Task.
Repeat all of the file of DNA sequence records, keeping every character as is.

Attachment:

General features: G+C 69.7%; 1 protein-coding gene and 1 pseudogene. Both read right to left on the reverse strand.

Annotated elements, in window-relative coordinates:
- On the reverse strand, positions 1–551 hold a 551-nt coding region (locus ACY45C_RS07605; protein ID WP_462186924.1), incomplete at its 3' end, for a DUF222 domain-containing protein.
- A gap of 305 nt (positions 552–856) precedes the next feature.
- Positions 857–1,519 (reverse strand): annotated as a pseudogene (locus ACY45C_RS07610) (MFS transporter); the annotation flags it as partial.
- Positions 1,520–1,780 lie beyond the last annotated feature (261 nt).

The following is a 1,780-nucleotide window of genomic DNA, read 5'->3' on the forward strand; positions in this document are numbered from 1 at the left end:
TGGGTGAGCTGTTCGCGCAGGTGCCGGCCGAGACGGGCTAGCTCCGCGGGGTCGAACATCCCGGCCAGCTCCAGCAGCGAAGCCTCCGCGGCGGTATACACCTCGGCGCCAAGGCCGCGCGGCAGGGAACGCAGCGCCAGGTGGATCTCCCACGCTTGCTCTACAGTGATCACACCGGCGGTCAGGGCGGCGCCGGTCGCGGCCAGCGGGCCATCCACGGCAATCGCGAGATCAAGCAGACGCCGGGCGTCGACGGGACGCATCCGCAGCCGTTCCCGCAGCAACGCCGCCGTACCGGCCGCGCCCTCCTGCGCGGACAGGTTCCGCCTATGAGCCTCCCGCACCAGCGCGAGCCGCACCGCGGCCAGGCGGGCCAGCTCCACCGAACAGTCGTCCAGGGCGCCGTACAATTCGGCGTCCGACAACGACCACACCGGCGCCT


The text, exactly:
General features: G+C 69.7%; 1 protein-coding gene and 1 pseudogene. Both read right to left on the reverse strand.

Annotated elements, in window-relative coordinates:
- On the reverse strand, positions 1–551 hold a 551-nt coding region (locus ACY45C_RS07605; protein ID WP_462186924.1), incomplete at its 3' end, for a DUF222 domain-containing protein.
- A gap of 305 nt (positions 552–856) precedes the next feature.
- Positions 857–1,519 (reverse strand): annotated as a pseudogene (locus ACY45C_RS07610) (MFS transporter); the annotation flags it as partial.
- Positions 1,520–1,780 lie beyond the last annotated feature (261 nt).

The following is a 1,780-nucleotide window of genomic DNA, read 5'->3' on the forward strand; positions in this document are numbered from 1 at the left end:
TGGGTGAGCTGTTCGCGCAGGTGCCGGCCGAGACGGGCTAGCTCCGCGGGGTCGAACATCCCGGCCAGCTCCAGCAGCGAAGCCTCCGCGGCGGTATACACCTCGGCGCCAAGGCCGCGCGGCAGGGAACGCAGCGCCAGGTGGATCTCCCACGCTTGCTCTACAGTGATCACACCGGCGGTCAGGGCGGCGCCGGTCGCGGCCAGCGGGCCATCCACGGCAATCGCGAGATCAAGCAGACGCCGGGCGTCGACGGGACGCATCCGCAGCCGTTCCCGCAGCAACGCCGCCGTACCGGCCGCGCCCTCCTGCGCGGACAGGTTCCGCCTATGAGCCTCCCGCACCAGCGCGAGCCGCACCGCGGCCAGGCGGGCCAGCTCCACCGAACAGTCGTCCAGGGCGCCGTACAATTCGGCGTCCGACAACGACCACACCGGCGCCT